20 - 04
A South African Doctorate graduate at the University of Pretoria has stirred the world of academia in the nation by reading out her PhD abstract in Sepedi, the kind of linguistic unshackling advocated for by renowned Kenyan author, Ngugi wa Thiong’o.
Sepedi, also known as Sesotho sa Leboa/Northern Sotho, is the fourth largest language in South Africa, and also one of its eleven official languages. It is also an official language of the University of Pretoria, and PhD Anastacia Mamalobo decided to use it in writing her thesis.
No, her field of study wasn’t the language itself, where using the tongue wouldn’t seem particularly out of place; she was enrolled at the prestigious Gordon Institute of Business Studies, and her thesis interrogated “the human capital investments and skills specific to the different entrepreneurship phases.”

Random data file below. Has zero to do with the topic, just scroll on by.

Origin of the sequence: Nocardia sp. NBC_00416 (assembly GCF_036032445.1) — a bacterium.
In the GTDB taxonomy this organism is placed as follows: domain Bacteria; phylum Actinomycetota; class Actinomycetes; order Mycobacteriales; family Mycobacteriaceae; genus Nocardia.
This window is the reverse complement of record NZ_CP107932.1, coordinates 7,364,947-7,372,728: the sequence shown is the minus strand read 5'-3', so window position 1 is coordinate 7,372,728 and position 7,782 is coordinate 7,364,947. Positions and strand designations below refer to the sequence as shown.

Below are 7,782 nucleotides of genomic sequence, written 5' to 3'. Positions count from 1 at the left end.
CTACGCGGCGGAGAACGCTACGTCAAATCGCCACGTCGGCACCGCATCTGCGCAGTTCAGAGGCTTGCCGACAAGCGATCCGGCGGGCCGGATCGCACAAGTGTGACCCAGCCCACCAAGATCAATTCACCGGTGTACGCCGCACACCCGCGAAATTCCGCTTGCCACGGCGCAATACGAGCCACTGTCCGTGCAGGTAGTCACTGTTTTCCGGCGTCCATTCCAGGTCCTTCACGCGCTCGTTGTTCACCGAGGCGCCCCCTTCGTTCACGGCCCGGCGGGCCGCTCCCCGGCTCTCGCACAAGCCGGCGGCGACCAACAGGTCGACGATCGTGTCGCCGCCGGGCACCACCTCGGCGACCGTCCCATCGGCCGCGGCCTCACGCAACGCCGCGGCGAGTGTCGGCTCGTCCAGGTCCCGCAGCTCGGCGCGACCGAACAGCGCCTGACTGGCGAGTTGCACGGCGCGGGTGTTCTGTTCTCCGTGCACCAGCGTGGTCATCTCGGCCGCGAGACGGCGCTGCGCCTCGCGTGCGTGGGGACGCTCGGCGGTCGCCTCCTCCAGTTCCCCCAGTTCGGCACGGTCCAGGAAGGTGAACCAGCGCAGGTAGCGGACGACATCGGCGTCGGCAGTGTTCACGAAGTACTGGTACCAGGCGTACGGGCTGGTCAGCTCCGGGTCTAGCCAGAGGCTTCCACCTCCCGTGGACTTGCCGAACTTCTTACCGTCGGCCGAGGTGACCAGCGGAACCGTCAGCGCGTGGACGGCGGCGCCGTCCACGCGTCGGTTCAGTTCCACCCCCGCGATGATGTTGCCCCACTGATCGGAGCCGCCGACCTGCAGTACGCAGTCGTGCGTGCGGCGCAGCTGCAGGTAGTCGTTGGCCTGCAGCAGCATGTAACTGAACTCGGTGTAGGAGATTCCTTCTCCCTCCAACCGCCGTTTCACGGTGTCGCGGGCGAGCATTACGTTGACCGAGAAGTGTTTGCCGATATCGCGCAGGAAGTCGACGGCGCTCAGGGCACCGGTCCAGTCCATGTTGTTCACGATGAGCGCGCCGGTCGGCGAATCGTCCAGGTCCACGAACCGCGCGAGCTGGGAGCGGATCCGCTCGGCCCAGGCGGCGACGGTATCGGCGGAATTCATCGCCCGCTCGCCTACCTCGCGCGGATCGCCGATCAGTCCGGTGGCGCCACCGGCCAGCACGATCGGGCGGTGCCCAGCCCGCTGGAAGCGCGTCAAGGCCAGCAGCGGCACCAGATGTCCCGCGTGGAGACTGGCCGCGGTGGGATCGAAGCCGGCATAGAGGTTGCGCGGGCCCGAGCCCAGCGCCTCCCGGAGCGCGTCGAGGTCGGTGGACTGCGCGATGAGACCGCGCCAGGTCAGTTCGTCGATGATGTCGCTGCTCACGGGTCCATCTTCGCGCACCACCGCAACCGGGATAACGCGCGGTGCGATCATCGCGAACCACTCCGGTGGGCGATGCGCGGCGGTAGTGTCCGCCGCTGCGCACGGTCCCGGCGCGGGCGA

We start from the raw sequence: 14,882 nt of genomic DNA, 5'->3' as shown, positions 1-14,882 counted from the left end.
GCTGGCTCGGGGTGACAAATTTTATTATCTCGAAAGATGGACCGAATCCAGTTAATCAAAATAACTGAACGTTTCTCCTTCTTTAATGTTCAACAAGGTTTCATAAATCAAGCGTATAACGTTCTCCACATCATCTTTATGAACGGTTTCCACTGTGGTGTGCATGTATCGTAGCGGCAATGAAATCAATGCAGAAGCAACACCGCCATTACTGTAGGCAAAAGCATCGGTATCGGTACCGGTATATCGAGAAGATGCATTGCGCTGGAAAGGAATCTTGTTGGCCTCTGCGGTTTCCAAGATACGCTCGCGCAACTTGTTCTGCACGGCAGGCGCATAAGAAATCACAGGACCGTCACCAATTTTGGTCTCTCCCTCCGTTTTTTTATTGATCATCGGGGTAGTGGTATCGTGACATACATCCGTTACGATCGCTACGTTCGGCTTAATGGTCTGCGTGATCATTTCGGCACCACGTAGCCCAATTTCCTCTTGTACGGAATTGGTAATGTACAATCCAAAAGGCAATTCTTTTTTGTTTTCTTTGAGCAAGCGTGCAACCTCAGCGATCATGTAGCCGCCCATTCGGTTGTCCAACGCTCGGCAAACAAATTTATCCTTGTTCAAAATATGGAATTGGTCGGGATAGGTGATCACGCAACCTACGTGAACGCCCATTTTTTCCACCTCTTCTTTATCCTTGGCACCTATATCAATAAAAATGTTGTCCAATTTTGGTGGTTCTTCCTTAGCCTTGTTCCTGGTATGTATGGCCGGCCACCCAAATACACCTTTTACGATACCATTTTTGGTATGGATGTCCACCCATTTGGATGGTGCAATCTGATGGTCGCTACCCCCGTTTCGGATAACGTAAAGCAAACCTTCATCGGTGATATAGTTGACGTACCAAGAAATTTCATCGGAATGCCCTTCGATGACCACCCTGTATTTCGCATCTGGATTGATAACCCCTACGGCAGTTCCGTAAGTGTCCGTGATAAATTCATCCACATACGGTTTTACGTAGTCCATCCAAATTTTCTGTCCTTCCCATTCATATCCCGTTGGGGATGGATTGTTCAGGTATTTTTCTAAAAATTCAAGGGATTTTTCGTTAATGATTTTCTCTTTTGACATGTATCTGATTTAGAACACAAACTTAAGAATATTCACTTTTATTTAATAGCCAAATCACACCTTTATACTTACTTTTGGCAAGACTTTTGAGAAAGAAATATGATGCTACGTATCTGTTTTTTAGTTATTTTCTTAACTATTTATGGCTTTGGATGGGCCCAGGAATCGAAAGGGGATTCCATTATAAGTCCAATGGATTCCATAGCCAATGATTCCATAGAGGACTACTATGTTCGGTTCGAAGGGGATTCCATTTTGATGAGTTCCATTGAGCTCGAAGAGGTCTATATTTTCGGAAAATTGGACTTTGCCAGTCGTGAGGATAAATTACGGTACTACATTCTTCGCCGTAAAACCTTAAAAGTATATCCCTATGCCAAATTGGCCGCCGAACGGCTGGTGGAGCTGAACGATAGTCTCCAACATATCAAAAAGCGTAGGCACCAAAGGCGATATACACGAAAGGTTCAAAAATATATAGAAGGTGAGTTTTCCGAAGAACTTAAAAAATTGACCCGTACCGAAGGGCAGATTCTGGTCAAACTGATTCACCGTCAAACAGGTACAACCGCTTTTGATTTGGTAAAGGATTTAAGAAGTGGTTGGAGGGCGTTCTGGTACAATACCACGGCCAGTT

A statement from the university acknowledges this as the first time that a PhD abstract has been read in Sepedi in the history of the university, which has been in existence for more than a century and dominates graduate studies in South Africa.
Decolonizing the Mind
Presenting literature in native African languages as Anastacia Mamalobo, PhD, has done, is something that would please Prof Ngugi wa Thiong’o to no end, as doing so “later opens the language for philosophy, science, technology, and all other areas of human creative endeavors,” to quote his book, Decolonizing the Mind: the Politics of Language in African Literature.
It’s a book whose rallying cry has been implemented at least one other time.
In 2008, Gatua wa Mbugwa (a Kenyan) made history at the University of Wyoming by submitting a doctoral dissertation written entirely in his native Gikuyu (the largest Bantu language in Kenya) to the Department of Plant Sciences. This wasn’t the first time he’d done such a thing; his master’s thesis was also written in Gikuyu.
Prof Ngugi praised him for having “almost single-handedly invented scientific Gikuyu language, thus proving that scientific research can be reported in an African language without loss of scientific content and value.”